Not a bad title to resurrect our blog with.

In the run up to the next Environmental Debate Live & Unscripted which will be held at the former Bothy Vineyard in the Oxfordshire village of Frilford Heath on the 27th May 2023. This is the live and unrecorded incarnation of The People’s Countryside Environmental Debate Podcast which takes the format and expands it, making it more experiential when set in front of a live audience. We’ve invited one of the panelists, Tommy Serafinski, to write a short piece on his thoughts around the subject he will be discussing with the full involvement of the audience.

This is the question Tommy will be looking to explore; Is it possible to continue consuming meat while taking care of the environment, being self-sufficient and having ethical and animal welfare issues at the forefront of your mind?

Here are his thoughts;

Animal Welfare and the Environment: Is Meat Consumption Still Possible?

“Nutrition and meat consumption are probably two of the most controversial subjects on the entire Internet. I’m really not sure how we arrived at this point, but here we are. So, before I share some of my thoughts about these subjects a few disclaimers are due. First, I don’t pretend to have a societal solution for balancing meat consumption with animal welfare and environmental concerns. My considerations are very much on an individual level. Moreover, I acknowledge that they might not be relatable to every individual depending on many factors. Second, I have no intention of changing anyone’s mind in relation to their diet or ethical choices. However, if you are still undecided about the ethics of eating meat and seeking answers and solutions, this blog might be helpful and give you a few ideas.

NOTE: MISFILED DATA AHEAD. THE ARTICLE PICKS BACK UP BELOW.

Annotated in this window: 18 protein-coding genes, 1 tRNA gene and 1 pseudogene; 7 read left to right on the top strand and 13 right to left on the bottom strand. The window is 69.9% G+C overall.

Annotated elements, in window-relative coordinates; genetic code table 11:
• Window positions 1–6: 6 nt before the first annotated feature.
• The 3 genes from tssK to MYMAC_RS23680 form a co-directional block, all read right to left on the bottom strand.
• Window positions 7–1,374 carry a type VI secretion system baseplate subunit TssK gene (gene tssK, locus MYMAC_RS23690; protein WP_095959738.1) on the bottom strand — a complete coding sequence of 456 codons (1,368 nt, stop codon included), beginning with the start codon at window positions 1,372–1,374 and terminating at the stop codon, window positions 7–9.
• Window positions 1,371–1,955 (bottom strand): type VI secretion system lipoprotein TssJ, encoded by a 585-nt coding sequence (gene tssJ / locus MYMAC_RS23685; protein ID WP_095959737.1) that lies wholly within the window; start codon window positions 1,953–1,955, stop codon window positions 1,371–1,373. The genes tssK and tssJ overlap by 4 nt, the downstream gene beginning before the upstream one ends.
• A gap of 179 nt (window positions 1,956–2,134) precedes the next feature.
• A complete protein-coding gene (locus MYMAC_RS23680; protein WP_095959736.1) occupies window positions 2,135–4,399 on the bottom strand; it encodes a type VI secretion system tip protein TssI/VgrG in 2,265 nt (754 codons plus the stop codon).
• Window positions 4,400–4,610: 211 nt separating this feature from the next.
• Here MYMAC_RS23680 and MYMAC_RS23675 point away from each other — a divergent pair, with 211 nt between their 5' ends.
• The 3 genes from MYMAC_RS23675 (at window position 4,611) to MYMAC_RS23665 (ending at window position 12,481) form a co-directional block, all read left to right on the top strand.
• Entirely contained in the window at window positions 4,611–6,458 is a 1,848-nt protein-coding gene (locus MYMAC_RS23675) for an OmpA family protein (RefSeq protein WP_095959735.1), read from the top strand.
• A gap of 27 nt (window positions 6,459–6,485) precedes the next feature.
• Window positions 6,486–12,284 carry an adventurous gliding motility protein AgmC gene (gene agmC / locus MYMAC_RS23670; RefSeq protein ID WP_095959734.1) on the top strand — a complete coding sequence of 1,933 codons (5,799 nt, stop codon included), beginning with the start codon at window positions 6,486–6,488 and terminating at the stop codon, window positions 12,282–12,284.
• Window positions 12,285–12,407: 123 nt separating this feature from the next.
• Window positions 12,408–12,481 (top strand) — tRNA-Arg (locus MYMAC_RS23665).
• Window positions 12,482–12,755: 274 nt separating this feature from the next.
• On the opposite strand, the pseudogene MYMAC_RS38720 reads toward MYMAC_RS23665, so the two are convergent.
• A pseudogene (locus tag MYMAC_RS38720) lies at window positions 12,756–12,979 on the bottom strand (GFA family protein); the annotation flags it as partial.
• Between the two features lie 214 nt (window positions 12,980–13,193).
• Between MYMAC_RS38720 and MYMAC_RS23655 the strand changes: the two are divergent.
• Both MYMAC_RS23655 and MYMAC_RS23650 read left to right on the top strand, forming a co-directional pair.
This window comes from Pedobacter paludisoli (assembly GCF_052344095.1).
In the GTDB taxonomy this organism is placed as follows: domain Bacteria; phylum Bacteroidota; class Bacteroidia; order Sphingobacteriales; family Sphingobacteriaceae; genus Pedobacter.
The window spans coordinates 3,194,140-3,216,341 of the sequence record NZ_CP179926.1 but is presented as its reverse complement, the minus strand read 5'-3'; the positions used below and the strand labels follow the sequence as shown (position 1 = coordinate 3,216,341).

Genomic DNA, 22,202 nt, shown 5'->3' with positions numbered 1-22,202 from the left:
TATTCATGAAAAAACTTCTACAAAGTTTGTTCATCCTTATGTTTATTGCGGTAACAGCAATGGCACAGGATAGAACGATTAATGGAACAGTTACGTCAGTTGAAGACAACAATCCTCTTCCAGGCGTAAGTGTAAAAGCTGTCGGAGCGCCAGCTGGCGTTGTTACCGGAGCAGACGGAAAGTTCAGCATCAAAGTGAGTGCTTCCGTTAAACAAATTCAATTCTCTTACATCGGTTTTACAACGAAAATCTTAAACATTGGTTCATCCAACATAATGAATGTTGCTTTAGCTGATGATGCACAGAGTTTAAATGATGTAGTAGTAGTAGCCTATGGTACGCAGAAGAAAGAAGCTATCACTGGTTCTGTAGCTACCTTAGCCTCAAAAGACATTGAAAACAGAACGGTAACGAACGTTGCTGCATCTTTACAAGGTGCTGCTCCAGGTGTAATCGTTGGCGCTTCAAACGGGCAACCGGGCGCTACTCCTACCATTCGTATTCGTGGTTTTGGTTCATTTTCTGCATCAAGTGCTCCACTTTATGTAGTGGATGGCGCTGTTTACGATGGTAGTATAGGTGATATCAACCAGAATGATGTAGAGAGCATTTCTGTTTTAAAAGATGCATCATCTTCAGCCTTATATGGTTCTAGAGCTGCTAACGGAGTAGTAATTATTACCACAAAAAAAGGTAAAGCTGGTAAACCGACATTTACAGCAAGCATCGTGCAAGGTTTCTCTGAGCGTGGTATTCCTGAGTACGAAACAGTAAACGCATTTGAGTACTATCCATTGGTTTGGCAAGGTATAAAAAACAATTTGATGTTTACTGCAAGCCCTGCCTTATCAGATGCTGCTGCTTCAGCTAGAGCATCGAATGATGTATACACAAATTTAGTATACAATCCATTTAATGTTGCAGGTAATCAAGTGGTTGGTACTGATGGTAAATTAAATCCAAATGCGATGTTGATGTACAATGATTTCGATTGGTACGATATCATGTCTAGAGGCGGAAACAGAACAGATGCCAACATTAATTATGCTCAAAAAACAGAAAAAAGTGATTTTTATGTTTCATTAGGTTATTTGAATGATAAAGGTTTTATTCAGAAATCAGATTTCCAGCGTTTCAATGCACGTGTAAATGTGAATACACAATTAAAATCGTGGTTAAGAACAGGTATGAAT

There is no doubt that animal farming, especially on an industrial scale, can create a number of animal welfare issues. I will not dive into them in this blog and for those interested in exploring this subject further, I recommend an excellent book “Treated Like Animals: Improving the Lives of the Creatures We Own, Eat and Use” by veterinarian and naturalist Alick Simmons who I interviewed on my podcast. Such intensive farming, sometimes referred to as “factory farming”, can also pose several serious environmental problems. Direct and indirect wild habitat destruction is the major one. This is a leading cause of biodiversity loss due to landscape changes and pollution. These are well-documented facts and are commonly used by those arguing that we should limit our meat consumption or stop it altogether.

Another piece of the puzzle in this debate is nutrition. Nutrition is still a very young discipline, compared to well-established ones like chemistry, for example. It is immensely complex and still insufficiently understood. There is a whole slew of peer-reviewed research with contradicting findings. At this point, there is not enough research on this subject and the data points examined in most of it are only a limited selection of what’s available. So, short of being a zealous proponent of one point of view while ignoring the other, we have to take a common sense approach and use the best available science as much as we can.

So, is it possible to continue consuming meat while taking care of the environment and having ethical and animal welfare issues at the forefront of your mind? I am convinced that the answer is “yes”. However, I am open to discussing this point. To hear my views on this topic, ask questions and perhaps challenge my opinions, come over to the Environmental Debate Live & Unscripted at The Bothy Vineyard in Oxfordshire. The tickets are selling out fast, so hurry up if you don’t want to miss it.

We also expanded on this further when we chatted with him about his appearance as a guest panelist, talking about what he expects the audience, and himself to gain from this event. You can find this video with the following link: Is It Possible To Eat Meat Ethically?

We’d like to thank Tommy for his words, and look forward to seeing him and you at the former Bothy Vineyard where you can expect the following:


      • 3:30pm-4:30pm Guided Walks (Optional).

      • 5pm-6pm Interactive conversation with guest panelists.

      • 6pm-6:15pm Interval.

      • 6:15pm-7:15pm Interactive conversation around audience question + interactive sharing experience.

      • 7:15pm-9pm Buffet meal for continued conversation (Optional).

    Tickets available until 12pm on the Thursday 25th May